Five years ago, motoring journalist Matt Brogan brought a Tesla Model S over to Tasmania to do a tour of the state. With no public charging stations to speak of, he was relying on overnight slow charging to keep the car on the road. Unfortunately, he had to cut the trip short due to a lack of fast chargers.
Fast forward to 2018, and TasNetworks’ Fast Charger Support Scheme has resulted in two fast chargers in the state – one at Mood Food Kempton on the Midland Highway, and one installed by the City of Launceston in one of their car parks. In 2019, twelve sites were announced as successful recipients of grants to from the Tasmanian Climate Change Office’s ChargeSmart grant program for the installation of fast chargers.
Map of existing and proposed fast chargers (50+ kW) in Tasmania
Progress has been slow – no doubt in part to the Covid-19 situation, but also due to the detailed planning and negotiation that goes into installing a fast charger. The first ChargeSmart grant recipient unit was installed in December 2019, by EnergyROI, who installed a 50 kW fast charger at the Scottsdale Art Gallery Café. Shortly thereafter, Chargefox installed – outside of the grant program – the first ultra-rapid (350 kW) chargers in Tasmania – at Kings Meadows, in the southern suburbs of Launceston.
However, the second half of 2020 will see a huge jump in rate of new sites coming online!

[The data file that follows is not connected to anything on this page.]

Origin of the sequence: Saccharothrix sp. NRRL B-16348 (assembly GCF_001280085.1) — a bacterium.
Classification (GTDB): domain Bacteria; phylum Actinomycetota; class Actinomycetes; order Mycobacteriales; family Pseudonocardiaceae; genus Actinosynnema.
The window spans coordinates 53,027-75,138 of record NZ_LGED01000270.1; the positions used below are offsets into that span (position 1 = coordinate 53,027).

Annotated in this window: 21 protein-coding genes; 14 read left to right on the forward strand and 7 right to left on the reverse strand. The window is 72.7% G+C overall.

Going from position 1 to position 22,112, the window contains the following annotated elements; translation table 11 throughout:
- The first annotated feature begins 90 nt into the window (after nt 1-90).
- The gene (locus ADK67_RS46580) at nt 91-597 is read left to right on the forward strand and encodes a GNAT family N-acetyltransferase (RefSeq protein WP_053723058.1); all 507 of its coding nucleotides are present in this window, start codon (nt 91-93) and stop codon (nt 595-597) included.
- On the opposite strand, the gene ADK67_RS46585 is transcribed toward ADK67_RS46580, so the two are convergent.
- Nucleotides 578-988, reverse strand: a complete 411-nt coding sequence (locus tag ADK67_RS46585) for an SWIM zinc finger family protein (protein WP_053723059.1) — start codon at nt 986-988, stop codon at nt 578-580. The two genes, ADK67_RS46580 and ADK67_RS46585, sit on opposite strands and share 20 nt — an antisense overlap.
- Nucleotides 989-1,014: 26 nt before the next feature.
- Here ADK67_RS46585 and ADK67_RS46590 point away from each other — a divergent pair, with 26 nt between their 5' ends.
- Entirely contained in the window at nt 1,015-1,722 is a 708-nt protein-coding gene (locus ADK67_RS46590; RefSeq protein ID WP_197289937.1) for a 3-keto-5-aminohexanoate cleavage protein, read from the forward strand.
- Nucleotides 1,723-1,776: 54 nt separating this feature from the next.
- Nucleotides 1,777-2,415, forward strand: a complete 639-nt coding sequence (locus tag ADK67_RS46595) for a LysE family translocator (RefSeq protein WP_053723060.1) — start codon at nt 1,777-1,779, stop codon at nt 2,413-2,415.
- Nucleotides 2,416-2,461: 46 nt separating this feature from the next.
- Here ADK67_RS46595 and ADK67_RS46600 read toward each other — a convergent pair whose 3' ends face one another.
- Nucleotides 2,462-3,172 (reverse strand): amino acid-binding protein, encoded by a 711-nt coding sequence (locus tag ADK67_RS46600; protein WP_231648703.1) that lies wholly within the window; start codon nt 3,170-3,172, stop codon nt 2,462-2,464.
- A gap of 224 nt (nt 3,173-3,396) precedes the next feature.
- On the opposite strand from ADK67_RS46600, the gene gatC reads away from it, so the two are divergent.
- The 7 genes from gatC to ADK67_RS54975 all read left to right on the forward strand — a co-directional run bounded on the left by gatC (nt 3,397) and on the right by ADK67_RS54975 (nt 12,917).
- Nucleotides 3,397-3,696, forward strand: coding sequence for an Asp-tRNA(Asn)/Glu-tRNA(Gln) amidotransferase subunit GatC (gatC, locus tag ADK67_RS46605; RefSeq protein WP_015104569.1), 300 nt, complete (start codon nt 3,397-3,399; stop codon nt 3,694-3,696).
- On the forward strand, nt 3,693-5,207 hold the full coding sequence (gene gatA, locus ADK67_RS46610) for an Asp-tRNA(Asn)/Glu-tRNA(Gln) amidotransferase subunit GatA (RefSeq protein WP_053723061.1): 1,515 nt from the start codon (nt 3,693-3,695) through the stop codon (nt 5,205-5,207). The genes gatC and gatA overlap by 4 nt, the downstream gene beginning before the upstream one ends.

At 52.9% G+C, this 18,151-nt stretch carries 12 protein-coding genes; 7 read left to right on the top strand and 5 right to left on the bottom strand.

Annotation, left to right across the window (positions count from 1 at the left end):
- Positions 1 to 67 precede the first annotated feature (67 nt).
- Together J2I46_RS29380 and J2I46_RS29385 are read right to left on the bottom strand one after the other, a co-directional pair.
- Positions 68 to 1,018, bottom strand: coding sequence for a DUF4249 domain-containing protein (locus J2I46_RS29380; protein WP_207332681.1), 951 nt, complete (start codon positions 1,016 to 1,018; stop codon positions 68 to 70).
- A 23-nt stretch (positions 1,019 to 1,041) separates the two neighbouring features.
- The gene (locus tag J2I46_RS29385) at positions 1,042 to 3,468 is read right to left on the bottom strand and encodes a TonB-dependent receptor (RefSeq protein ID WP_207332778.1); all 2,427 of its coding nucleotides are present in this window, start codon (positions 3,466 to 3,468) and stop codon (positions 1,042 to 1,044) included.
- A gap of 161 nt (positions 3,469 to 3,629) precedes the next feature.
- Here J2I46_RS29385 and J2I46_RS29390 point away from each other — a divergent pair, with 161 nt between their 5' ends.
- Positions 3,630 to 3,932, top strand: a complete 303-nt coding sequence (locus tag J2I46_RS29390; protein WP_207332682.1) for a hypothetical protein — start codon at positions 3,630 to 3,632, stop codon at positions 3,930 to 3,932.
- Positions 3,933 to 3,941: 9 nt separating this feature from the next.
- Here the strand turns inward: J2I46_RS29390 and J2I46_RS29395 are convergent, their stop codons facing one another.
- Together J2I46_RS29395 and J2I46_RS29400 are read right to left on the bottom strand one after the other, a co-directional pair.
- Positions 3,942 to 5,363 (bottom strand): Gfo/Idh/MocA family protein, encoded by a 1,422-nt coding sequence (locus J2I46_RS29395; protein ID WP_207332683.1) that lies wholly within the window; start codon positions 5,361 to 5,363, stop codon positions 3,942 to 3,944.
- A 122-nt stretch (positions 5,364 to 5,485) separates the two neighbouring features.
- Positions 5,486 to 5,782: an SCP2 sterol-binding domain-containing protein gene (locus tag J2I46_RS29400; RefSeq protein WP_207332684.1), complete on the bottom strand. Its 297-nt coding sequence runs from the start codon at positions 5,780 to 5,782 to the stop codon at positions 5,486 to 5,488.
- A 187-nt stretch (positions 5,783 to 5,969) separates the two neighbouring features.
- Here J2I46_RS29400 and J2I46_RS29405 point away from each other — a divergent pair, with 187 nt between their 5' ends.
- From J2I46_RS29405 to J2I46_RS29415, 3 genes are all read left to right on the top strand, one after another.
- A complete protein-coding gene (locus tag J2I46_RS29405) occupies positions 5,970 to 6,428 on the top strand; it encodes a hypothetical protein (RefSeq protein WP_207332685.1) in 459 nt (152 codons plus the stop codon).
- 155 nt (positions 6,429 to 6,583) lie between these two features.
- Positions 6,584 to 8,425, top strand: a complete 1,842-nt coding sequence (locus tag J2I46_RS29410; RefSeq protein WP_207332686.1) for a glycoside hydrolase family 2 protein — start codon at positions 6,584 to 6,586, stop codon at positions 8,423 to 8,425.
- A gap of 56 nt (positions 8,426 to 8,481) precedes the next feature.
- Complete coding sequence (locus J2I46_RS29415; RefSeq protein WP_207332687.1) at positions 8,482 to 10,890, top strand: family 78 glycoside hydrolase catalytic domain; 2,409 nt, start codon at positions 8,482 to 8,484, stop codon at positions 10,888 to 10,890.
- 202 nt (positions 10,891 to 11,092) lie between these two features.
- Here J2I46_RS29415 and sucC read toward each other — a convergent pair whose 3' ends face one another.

At the time of writing, one additional station has just opened (within days)! Bennett’s Petroleum – owner/operator of the Mood Food Kempton site – launched their second fast charger at Mood Food New Norfolk [pictured below], approximately 35 km north-west of Hobart and the gateway to the upper Derwent Valley and west coast.
Recently commissioned 'Bolt' EV fast charger at Mood Food, 4 Burnett St, New Norfolk. Photo: Dave Connell
There are three more locations under construction. The City of Hobart is installing a fast charger in the Dunn Place Car Park, conveniently located between the Hobart CBD and the waterfront. Huon Valley Council is installing one at the Geeveston Visitor Information Centre – at 60 km south of Hobart, this will be the southern-most EV fast charger in the country. The third site will be at Derwent Bridge in central Tasmania [pictured below]– the first of six sites by Electric Highway Tasmania, a company established by some members of AEVA’s Tasmanian branch.
We should also shortly see construction commence at Queenstown on the west coast (another EHT site) as well as the long awaited Campbell Town location – which will be an ultra-rapid station by Evie Networks. Campbell Town is an iconic stopping place for those travelling between the north and south of the state, and the two 350 kW charging units will be in a prominent location in the Commonwealth Lane car park.
Construction of the Electric Highway Tasmania fast charger at Derwent Bridge. Photo: I Want Energy
Further sites will be installed across all parts of the state over the remainder of the year. Some of the new stations are over and above the ChargeSmart grant program, so if everything goes to plan our small island will have 17 locations (including 4 ultra-rapid sites) active by the end of the year, with virtually no gaps larger than 150 km. If you missed out on coming to Tasmania for the AEVA Conference in 2017, then start making your plans for an electric tour of Tassie in 2021!